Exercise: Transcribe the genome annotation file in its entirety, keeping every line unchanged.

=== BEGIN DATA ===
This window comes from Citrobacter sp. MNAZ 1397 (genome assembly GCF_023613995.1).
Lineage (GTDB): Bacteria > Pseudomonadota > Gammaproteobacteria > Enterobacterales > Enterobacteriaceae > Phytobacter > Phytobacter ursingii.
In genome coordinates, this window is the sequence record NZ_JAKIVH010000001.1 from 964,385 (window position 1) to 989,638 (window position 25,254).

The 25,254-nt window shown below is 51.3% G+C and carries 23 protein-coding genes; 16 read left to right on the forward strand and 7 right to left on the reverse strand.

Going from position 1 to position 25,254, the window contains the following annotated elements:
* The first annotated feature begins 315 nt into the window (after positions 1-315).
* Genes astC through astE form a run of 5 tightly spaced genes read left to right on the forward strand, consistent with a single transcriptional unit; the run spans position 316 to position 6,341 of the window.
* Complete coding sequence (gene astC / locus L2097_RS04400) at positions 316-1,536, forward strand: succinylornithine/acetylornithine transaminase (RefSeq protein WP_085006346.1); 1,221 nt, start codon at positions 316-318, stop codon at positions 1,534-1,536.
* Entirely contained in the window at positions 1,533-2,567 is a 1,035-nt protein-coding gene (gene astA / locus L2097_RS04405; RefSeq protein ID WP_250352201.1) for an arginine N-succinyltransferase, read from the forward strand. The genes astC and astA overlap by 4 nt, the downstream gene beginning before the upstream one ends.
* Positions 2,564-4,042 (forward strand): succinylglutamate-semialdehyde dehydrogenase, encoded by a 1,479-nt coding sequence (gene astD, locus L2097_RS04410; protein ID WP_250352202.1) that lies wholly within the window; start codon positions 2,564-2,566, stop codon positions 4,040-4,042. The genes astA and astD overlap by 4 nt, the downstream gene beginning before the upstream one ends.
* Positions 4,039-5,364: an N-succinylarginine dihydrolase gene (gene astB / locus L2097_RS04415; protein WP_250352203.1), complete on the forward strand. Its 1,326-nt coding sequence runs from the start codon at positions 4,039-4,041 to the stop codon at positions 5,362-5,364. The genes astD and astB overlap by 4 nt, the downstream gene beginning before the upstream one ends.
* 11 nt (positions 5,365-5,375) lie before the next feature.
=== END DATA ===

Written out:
This window comes from Citrobacter sp. MNAZ 1397 (genome assembly GCF_023613995.1).
Lineage (GTDB): Bacteria > Pseudomonadota > Gammaproteobacteria > Enterobacterales > Enterobacteriaceae > Phytobacter > Phytobacter ursingii.
In genome coordinates, this window is the sequence record NZ_JAKIVH010000001.1 from 964,385 (window position 1) to 989,638 (window position 25,254).

The 25,254-nt window shown below is 51.3% G+C and carries 23 protein-coding genes; 16 read left to right on the forward strand and 7 right to left on the reverse strand.

Going from position 1 to position 25,254, the window contains the following annotated elements:
* The first annotated feature begins 315 nt into the window (after positions 1-315).
* Genes astC through astE form a run of 5 tightly spaced genes read left to right on the forward strand, consistent with a single transcriptional unit; the run spans position 316 to position 6,341 of the window.
* Complete coding sequence (gene astC / locus L2097_RS04400) at positions 316-1,536, forward strand: succinylornithine/acetylornithine transaminase (RefSeq protein WP_085006346.1); 1,221 nt, start codon at positions 316-318, stop codon at positions 1,534-1,536.
* Entirely contained in the window at positions 1,533-2,567 is a 1,035-nt protein-coding gene (gene astA / locus L2097_RS04405; RefSeq protein ID WP_250352201.1) for an arginine N-succinyltransferase, read from the forward strand. The genes astC and astA overlap by 4 nt, the downstream gene beginning before the upstream one ends.
* Positions 2,564-4,042 (forward strand): succinylglutamate-semialdehyde dehydrogenase, encoded by a 1,479-nt coding sequence (gene astD, locus L2097_RS04410; protein ID WP_250352202.1) that lies wholly within the window; start codon positions 2,564-2,566, stop codon positions 4,040-4,042. The genes astA and astD overlap by 4 nt, the downstream gene beginning before the upstream one ends.
* Positions 4,039-5,364: an N-succinylarginine dihydrolase gene (gene astB / locus L2097_RS04415; protein WP_250352203.1), complete on the forward strand. Its 1,326-nt coding sequence runs from the start codon at positions 4,039-4,041 to the stop codon at positions 5,362-5,364. The genes astD and astB overlap by 4 nt, the downstream gene beginning before the upstream one ends.
* 11 nt (positions 5,365-5,375) lie before the next feature.